Governor Swain’s Last Days

By Suzy Barile

When David L. Swain arrived for the first time in Chapel Hill at the start of the University of North Carolina’s 1822 spring term, he was a young man with focus and determination. He knew he wanted to study the law. Older at twenty-one than the typical freshman, he enrolled at the university to pursue that dream.

David L. Swain

What he found, he wrote to his father George Swain back in his home in the Blue Ridge Mountains, were classmates who were not serious about their studies.

Disenchanted and eager to achieve his goal, David Swain left school and moved to Raleigh to study under Judge John Louis Taylor, a state Supreme Court justice. If he attended lectures and completed the prescribed readings, he explained to his father, Taylor “has no doubt but that he can … prepare me” for a career in the law.

George Swain was initially unhappy with his son’s decision, reminding him of all he could learn from the formal education the university offered. But by mid-July, “after having time to read your letter leisurely, and weigh your arguments,” the elder Swain agreed to David’s plan.

“I don’t however blame you for changing your mind.”

David Swain’s decision proved to be the right one. A year later, in 1823, he passed the bar exam and returned home to Buncombe County to practice law. In 1824, he was elected to the N.C. House of Commons. So exemplary was his service that he was re-elected four times, and in 1832, he became North Carolina’s twenty-sixth and at age thirty-one, its youngest governor, a position he held until late 1835, when he was named to the helm of the university following the death of its first president, Joseph Caldwell.

For the next thirty-three years, Swain led the university, even succeeding in keeping it open during the four long years of the Civil War, when fewer than twenty students were enrolled by its end in April 1865.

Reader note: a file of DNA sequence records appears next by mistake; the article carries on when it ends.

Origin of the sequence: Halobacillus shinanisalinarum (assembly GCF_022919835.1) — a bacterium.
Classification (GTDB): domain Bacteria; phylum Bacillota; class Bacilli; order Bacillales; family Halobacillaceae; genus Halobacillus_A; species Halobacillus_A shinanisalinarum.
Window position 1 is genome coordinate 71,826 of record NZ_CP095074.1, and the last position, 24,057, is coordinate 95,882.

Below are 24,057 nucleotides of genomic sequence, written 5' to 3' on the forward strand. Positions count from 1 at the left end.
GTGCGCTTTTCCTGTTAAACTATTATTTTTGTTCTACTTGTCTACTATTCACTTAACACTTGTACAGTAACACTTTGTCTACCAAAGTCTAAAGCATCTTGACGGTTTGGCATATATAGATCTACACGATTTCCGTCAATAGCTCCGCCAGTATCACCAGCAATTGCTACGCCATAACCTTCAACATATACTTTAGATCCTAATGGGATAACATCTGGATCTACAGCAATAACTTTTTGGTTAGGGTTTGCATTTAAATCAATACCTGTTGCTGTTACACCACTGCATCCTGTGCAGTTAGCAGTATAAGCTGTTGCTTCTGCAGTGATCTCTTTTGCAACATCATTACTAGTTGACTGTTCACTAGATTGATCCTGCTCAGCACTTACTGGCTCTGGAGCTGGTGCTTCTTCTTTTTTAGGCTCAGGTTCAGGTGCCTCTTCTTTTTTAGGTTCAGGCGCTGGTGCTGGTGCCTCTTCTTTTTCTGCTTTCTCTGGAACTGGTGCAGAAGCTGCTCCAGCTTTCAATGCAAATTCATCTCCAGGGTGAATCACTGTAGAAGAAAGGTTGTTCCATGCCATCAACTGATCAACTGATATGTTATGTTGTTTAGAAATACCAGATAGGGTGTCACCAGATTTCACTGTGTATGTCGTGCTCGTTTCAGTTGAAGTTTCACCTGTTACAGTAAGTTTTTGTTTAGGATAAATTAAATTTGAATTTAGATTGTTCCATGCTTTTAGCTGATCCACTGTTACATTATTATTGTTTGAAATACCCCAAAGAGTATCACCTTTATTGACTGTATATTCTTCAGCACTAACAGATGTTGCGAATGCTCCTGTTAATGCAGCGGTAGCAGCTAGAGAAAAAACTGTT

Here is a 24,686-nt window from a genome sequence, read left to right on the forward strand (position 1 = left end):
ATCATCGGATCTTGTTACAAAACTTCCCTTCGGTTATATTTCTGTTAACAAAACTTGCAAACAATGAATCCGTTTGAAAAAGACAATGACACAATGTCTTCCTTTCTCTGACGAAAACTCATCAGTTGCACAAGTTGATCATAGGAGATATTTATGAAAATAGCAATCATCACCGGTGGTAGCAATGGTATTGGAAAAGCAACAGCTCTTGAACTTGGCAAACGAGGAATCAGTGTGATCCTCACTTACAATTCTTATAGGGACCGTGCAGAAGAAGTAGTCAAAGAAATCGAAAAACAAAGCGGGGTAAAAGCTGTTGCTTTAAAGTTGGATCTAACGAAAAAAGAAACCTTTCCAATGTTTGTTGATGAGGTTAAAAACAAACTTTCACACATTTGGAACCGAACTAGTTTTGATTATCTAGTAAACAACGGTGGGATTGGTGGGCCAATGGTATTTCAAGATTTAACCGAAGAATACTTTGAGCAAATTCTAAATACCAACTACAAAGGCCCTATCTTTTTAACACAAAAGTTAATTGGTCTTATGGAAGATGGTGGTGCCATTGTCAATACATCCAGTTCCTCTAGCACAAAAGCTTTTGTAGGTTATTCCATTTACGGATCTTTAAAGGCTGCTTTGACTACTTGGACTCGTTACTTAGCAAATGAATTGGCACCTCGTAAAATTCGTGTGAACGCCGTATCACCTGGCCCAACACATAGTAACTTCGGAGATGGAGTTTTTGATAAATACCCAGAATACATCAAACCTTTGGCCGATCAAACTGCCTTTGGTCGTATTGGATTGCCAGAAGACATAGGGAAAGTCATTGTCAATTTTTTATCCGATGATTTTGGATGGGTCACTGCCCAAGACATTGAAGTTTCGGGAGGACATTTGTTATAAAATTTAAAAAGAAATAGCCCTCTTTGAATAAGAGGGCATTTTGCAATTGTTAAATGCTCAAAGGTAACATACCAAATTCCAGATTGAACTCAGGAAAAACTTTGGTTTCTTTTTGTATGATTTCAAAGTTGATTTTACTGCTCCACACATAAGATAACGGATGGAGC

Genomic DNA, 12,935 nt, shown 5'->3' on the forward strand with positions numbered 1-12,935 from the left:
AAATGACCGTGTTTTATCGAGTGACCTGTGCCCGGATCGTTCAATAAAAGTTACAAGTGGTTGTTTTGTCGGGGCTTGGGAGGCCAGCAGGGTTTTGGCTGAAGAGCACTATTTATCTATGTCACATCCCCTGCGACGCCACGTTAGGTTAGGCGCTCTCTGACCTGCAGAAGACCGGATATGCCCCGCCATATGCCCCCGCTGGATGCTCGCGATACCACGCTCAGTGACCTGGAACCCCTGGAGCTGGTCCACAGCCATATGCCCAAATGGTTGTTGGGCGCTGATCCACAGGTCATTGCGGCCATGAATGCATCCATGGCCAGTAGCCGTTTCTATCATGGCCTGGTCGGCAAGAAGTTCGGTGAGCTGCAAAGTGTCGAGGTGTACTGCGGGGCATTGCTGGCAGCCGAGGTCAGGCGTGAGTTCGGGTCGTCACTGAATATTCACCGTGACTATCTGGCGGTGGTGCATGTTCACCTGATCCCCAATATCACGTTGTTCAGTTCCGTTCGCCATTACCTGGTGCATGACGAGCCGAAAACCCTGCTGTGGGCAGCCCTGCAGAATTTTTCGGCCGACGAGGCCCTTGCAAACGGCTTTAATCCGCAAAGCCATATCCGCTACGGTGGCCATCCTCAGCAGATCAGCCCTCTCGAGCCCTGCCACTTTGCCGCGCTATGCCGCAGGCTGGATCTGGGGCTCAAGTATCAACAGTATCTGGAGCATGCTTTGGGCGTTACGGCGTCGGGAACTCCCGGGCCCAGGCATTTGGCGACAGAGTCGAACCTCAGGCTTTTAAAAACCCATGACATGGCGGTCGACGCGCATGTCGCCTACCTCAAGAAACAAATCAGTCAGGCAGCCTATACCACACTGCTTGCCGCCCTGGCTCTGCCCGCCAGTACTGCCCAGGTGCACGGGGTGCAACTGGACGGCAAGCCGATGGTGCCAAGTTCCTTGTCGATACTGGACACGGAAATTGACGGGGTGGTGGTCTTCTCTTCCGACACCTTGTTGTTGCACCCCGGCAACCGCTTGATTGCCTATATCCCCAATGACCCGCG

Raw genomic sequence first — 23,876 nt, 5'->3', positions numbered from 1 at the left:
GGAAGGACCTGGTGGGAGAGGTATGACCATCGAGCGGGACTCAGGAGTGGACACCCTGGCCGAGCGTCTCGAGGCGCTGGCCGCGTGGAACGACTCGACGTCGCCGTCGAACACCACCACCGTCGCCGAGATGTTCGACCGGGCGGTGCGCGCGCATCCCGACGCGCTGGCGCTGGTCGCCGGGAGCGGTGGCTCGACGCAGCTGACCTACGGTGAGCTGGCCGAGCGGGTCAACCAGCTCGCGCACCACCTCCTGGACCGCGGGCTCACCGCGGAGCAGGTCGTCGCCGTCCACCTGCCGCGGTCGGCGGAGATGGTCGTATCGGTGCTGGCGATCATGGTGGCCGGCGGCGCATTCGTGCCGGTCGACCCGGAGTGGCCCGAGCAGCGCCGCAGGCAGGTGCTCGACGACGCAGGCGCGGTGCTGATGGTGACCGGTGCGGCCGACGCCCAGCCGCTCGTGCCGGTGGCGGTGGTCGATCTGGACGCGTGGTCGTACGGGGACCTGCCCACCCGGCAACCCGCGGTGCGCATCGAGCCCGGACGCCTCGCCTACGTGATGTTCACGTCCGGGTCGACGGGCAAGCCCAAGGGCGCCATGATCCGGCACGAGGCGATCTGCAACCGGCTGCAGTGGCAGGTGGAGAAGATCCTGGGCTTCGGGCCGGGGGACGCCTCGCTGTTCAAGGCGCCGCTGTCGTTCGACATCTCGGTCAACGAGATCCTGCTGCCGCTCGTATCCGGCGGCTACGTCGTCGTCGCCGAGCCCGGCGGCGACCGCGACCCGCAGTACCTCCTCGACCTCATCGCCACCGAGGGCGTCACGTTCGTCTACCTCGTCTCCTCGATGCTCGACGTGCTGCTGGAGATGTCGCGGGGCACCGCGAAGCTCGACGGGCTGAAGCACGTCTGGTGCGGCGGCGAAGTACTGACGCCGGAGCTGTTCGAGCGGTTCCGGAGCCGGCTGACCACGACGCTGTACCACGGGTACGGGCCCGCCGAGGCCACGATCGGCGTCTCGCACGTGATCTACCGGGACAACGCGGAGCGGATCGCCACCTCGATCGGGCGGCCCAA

David L. Swain
But it is the actions of his youngest daughter, Ella, for which Swain often has been remembered. At twenty-two, Ella fell in love with and wed the Union general whose soldiers occupied Chapel Hill that spring. Though the marriage was scandalous to family friends and neighbors, a victorious U.S. Gen. William T. Sherman gave Swain a horse and buggy as a congratulatory gift upon learning that one of his men was to marry the UNC president's daughter.

A few years later, ironically, it was in that very buggy pulled by that very horse that Swain was riding on August 11, 1868, when he was critically injured in an accident. Carried across the university’s campus on a stretcher to his home, he appeared to improve over the next two weeks. Yet on August 27, while visiting with Professor Charles Phillips, he suddenly became weak and asked to be helped back to bed. He died twenty minutes later.

As was the custom, following the August 29 funeral at his home, former Governor and University of North Carolina President David L. Swain was buried in the family’s backyard in Chapel Hill. His remains later were removed to Oakwood Cemetery in Raleigh under a marble obelisk erected by Eleanor Swain, his wife of nearly forty years.

(Editor's Note: David L. Swain was my 3rd-great-grandfather.)

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